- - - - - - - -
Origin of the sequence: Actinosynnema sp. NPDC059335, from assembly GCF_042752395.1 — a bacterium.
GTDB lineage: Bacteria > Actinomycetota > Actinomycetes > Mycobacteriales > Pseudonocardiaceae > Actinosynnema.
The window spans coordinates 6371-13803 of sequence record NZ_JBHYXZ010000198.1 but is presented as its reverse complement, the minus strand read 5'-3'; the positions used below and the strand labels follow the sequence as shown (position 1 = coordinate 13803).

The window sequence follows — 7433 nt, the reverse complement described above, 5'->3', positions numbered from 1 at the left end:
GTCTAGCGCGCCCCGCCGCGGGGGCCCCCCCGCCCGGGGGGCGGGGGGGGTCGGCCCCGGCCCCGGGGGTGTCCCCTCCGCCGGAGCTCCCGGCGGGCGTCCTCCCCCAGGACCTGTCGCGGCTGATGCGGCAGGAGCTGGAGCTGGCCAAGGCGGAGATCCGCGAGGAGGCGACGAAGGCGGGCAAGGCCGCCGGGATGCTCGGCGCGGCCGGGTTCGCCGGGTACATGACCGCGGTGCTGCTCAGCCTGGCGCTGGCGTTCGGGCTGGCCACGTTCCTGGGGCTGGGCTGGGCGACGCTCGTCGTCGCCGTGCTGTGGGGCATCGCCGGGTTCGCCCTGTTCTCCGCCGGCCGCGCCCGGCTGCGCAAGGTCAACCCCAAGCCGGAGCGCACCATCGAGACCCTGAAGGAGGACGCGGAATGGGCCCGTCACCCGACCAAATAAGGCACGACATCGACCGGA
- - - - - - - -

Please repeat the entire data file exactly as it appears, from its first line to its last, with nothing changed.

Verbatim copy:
Origin of the sequence: Actinosynnema sp. NPDC059335, from assembly GCF_042752395.1 — a bacterium.
GTDB lineage: Bacteria > Actinomycetota > Actinomycetes > Mycobacteriales > Pseudonocardiaceae > Actinosynnema.
The window spans coordinates 6371-13803 of sequence record NZ_JBHYXZ010000198.1 but is presented as its reverse complement, the minus strand read 5'-3'; the positions used below and the strand labels follow the sequence as shown (position 1 = coordinate 13803).

The window sequence follows — 7433 nt, the reverse complement described above, 5'->3', positions numbered from 1 at the left end:
GTCTAGCGCGCCCCGCCGCGGGGGCCCCCCCGCCCGGGGGGCGGGGGGGGTCGGCCCCGGCCCCGGGGGTGTCCCCTCCGCCGGAGCTCCCGGCGGGCGTCCTCCCCCAGGACCTGTCGCGGCTGATGCGGCAGGAGCTGGAGCTGGCCAAGGCGGAGATCCGCGAGGAGGCGACGAAGGCGGGCAAGGCCGCCGGGATGCTCGGCGCGGCCGGGTTCGCCGGGTACATGACCGCGGTGCTGCTCAGCCTGGCGCTGGCGTTCGGGCTGGCCACGTTCCTGGGGCTGGGCTGGGCGACGCTCGTCGTCGCCGTGCTGTGGGGCATCGCCGGGTTCGCCCTGTTCTCCGCCGGCCGCGCCCGGCTGCGCAAGGTCAACCCCAAGCCGGAGCGCACCATCGAGACCCTGAAGGAGGACGCGGAATGGGCCCGTCACCCGACCAAATAAGGCACGACATCGACCGGA